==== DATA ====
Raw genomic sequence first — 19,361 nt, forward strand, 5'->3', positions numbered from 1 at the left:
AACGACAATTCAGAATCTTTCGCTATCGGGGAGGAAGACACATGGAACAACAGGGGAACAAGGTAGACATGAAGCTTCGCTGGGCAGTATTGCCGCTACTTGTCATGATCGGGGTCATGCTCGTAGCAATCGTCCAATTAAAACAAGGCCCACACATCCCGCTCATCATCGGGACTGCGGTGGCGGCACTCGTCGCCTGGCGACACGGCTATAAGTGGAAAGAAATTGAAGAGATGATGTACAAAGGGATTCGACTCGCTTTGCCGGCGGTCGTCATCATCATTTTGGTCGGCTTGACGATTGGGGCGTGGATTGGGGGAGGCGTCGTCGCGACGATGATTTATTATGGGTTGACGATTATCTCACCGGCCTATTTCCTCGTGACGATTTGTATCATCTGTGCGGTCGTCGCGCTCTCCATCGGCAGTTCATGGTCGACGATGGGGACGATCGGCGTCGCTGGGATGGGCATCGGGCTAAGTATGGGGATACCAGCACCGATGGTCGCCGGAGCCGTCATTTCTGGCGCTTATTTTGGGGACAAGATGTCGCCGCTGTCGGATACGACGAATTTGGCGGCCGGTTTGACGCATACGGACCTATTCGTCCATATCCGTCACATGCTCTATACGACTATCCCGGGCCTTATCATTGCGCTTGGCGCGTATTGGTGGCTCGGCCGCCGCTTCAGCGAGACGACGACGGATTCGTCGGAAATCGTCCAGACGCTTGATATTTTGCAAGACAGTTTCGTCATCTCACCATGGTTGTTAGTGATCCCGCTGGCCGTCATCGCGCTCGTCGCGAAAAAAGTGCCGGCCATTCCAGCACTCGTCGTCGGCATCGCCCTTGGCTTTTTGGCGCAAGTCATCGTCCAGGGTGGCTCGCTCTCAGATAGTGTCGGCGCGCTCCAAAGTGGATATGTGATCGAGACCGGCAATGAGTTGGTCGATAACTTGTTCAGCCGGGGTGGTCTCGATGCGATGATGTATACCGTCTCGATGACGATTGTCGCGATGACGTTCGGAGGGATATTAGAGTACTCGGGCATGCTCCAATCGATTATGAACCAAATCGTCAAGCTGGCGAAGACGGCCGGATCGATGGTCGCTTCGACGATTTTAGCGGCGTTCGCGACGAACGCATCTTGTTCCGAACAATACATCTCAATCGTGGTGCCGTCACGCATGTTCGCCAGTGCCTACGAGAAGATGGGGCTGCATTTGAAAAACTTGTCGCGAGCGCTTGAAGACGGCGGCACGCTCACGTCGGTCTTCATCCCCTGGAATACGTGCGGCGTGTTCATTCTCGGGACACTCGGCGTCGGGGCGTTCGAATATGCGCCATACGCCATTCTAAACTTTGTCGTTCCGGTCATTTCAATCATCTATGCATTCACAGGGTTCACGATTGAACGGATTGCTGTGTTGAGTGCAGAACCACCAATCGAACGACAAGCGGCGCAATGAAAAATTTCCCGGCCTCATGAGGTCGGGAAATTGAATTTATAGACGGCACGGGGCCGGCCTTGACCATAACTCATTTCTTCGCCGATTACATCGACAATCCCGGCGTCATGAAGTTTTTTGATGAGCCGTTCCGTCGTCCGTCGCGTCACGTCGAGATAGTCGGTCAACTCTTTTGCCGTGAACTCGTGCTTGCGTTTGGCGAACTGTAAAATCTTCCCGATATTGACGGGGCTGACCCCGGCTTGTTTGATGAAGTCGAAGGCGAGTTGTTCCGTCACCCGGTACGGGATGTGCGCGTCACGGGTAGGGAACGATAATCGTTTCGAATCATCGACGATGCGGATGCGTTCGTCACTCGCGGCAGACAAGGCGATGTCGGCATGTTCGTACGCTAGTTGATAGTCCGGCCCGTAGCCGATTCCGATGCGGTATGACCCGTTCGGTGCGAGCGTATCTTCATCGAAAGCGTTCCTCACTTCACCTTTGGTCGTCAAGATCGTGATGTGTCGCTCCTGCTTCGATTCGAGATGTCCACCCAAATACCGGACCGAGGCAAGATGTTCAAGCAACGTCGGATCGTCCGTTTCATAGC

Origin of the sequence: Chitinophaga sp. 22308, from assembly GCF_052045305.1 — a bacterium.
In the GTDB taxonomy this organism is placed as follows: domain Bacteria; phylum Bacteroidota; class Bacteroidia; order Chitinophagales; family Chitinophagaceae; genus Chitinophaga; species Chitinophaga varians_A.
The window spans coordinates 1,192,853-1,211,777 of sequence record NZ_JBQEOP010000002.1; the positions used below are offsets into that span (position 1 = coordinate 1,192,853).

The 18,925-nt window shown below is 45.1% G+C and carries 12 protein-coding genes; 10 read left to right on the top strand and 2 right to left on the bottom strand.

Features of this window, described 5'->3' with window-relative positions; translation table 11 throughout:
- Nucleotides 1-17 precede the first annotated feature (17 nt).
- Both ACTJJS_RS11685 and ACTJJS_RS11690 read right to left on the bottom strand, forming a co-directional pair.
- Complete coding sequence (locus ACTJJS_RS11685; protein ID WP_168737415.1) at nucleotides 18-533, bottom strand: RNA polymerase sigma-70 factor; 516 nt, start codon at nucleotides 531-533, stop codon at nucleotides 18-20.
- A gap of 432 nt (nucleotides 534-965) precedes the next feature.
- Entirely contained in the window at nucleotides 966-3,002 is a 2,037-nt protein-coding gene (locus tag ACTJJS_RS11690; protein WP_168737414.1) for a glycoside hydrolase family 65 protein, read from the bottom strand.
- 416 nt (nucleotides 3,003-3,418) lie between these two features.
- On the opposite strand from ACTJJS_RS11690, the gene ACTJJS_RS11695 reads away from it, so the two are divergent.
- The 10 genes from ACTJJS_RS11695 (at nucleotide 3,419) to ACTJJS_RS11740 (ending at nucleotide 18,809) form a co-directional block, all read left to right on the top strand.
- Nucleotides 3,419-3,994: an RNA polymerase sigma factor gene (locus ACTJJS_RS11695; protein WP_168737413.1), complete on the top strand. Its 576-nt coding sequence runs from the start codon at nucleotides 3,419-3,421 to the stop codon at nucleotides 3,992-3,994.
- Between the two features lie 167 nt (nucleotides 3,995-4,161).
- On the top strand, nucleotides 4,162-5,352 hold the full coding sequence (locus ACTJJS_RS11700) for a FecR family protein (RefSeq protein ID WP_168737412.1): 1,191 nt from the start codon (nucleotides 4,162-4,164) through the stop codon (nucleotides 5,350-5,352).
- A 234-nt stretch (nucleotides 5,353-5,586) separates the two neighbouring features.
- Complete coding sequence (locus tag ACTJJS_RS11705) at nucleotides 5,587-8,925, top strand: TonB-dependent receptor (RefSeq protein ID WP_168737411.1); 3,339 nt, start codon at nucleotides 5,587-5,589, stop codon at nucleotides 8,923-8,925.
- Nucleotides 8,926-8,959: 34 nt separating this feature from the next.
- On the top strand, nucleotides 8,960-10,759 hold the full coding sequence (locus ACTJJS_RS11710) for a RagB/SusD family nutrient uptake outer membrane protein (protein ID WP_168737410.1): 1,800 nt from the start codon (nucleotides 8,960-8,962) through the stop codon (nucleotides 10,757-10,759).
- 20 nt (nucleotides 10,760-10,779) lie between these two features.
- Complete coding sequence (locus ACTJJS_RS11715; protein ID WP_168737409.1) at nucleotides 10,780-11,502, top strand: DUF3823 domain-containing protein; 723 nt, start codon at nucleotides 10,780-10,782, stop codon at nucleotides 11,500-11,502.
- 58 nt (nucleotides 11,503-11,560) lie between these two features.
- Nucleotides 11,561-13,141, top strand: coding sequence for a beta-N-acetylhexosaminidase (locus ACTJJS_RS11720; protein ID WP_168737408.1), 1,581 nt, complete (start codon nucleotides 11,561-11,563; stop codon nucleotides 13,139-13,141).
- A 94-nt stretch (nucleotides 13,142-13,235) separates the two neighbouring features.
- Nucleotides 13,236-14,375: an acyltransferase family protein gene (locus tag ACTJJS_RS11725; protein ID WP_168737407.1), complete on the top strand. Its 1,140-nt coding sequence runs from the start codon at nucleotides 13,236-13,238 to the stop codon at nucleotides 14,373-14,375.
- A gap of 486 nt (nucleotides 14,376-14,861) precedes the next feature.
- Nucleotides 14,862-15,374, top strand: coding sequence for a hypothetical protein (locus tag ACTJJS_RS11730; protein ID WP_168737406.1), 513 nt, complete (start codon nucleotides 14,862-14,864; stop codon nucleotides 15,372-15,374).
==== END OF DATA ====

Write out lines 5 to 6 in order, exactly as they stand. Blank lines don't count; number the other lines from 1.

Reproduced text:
The window spans coordinates 1,192,853-1,211,777 of sequence record NZ_JBQEOP010000002.1; the positions used below are offsets into that span (position 1 = coordinate 1,192,853).

The 18,925-nt window shown below is 45.1% G+C and carries 12 protein-coding genes; 10 read left to right on the top strand and 2 right to left on the bottom strand.